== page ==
3. Solder mask color: Choose a solder mask color that provides good contrast with the copper traces and components for ease of inspection and assembly. Green is the most common color, but other options include red, blue, black, and white.

  4. Solder mask finish: Consider the desired surface finish for the exposed copper pads, such as HASL (Hot Air Solder Leveling), ENIG (Electroless Nickel Immersion Gold), or OSP (Organic Solderability Preservative). The solder mask should be compatible with the selected surface finish.

  5. Solder mask registration: Ensure that the solder mask openings are accurately aligned with the copper pads and traces. Misalignment can lead to soldering difficulties and reduced reliability.

Troubleshooting common solder mask issues

Despite careful design and processing, issues can sometimes arise with solder masks. Some common problems and their potential solutions include:

  1. Pinholes or voids: These defects can be caused by contamination, air bubbles, or insufficient solder mask coverage. Ensure that the PCB surface is clean and free of contaminants, and optimize the solder mask application process to minimize air entrapment.

  2. Solder mask adhesion problems: Poor adhesion can result from inadequate surface preparation, incompatible materials, or incorrect curing. Ensure that the PCB surface is properly cleaned and treated, select compatible solder mask materials, and follow the manufacturer’s recommended curing guidelines.

  3. Misaligned solder mask openings: Misalignment can be caused by incorrect photomask design, poor registration during exposure, or distortion of the PCB substrate. Double-check the photomask design, ensure proper alignment during exposure, and consider using a more stable PCB substrate if distortion is an issue.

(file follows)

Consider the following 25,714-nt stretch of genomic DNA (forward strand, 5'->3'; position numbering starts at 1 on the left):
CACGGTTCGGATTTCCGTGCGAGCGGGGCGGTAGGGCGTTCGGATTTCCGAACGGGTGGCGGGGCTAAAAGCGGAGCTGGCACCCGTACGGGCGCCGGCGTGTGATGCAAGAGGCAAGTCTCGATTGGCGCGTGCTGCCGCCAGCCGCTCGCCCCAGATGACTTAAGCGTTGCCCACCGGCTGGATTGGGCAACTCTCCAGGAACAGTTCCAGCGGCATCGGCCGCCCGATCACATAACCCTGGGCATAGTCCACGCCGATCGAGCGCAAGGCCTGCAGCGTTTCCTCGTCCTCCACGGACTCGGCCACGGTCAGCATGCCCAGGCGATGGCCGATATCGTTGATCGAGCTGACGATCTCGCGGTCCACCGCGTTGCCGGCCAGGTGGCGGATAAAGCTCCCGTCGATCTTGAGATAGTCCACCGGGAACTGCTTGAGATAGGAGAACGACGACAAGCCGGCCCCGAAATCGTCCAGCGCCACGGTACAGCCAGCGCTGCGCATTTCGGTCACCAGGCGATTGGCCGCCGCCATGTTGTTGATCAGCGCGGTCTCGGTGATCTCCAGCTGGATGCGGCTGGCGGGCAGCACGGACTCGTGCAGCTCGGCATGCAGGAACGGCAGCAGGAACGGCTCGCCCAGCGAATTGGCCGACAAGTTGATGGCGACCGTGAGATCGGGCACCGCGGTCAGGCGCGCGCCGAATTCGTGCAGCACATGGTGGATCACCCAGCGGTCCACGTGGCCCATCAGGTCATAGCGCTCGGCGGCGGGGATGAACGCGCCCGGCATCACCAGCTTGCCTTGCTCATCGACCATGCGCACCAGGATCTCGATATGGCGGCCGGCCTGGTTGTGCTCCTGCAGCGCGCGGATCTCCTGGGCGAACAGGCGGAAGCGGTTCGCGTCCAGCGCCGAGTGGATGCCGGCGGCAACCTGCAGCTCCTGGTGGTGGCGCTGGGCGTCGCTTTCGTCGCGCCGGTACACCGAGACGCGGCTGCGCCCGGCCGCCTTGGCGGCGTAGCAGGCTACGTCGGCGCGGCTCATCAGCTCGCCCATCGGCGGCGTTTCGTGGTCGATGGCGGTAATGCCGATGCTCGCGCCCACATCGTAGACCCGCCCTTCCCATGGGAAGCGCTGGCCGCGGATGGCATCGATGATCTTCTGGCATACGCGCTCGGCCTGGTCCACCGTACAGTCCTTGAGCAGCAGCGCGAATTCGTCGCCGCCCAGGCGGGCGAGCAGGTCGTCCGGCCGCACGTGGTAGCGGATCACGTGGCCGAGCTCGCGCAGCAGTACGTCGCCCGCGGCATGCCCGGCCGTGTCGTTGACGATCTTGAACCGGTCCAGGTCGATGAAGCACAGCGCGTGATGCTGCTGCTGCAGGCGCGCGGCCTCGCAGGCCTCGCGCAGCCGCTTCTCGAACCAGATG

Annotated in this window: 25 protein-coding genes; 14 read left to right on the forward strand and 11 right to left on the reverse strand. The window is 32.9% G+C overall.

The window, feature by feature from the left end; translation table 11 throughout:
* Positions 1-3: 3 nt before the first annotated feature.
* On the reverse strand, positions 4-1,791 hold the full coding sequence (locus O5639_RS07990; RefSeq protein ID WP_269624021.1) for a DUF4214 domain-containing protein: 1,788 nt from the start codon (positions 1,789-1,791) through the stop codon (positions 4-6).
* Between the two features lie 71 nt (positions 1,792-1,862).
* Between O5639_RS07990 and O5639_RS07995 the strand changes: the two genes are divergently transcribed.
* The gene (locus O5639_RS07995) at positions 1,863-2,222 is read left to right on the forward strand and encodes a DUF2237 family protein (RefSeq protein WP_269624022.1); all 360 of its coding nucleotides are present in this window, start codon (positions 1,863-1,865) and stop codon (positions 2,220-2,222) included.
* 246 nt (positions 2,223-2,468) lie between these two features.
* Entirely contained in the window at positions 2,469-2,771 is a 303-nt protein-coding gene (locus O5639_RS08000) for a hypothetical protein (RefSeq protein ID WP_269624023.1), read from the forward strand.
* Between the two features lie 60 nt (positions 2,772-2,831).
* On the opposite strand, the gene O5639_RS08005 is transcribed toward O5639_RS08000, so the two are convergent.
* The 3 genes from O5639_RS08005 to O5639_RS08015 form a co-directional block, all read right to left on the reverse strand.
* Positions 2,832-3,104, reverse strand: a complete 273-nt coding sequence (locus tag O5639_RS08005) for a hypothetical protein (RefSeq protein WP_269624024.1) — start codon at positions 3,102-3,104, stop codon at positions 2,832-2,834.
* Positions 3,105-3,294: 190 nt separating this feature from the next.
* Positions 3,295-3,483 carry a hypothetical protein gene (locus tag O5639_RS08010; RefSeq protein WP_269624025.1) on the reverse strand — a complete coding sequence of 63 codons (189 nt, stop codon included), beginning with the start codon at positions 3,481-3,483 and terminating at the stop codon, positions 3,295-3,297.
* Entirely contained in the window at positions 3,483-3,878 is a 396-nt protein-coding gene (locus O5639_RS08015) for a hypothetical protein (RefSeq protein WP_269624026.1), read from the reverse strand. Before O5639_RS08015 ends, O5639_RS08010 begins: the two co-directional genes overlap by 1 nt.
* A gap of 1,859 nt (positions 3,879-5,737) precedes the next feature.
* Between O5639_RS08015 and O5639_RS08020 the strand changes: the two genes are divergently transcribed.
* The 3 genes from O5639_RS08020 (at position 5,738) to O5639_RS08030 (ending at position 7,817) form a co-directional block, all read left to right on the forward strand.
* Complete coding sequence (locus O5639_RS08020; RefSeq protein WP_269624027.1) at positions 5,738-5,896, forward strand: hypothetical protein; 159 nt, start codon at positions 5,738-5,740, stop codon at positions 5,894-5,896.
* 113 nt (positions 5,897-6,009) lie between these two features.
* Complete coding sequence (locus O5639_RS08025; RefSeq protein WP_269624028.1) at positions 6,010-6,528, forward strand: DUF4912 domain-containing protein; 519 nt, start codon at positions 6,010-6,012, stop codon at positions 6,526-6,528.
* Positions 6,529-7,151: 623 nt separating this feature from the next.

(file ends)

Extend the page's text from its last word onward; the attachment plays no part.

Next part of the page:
4. Solder mask discoloration or fading: Discoloration can occur due to exposure to high temperatures, UV light, or certain chemicals. Select a solder mask material that is suitable for the expected environmental conditions and follow the manufacturer’s storage and handling guidelines.

Best practices for solder mask application

To achieve the best results when applying solder mask to PCBs, consider the following best practices:

  1. Use high-quality materials: Select solder mask materials from reputable suppliers and ensure that they are compatible with your PCB substrate and surface finish.

  2. Follow manufacturer’s guidelines: Adhere to the manufacturer’s recommended processing parameters, including application methods, curing times, and temperatures.

  3. Maintain a clean work environment: Keep the PCB manufacturing area clean and free of contaminants to minimize defects and improve solder mask adhesion.

  4. Implement quality control measures: Regularly inspect solder mask quality and track defects to identify and address process issues promptly.

  5. Invest in employee training: Ensure that your PCB manufacturing staff is well-trained in solder mask application techniques and best practices to maintain consistent quality.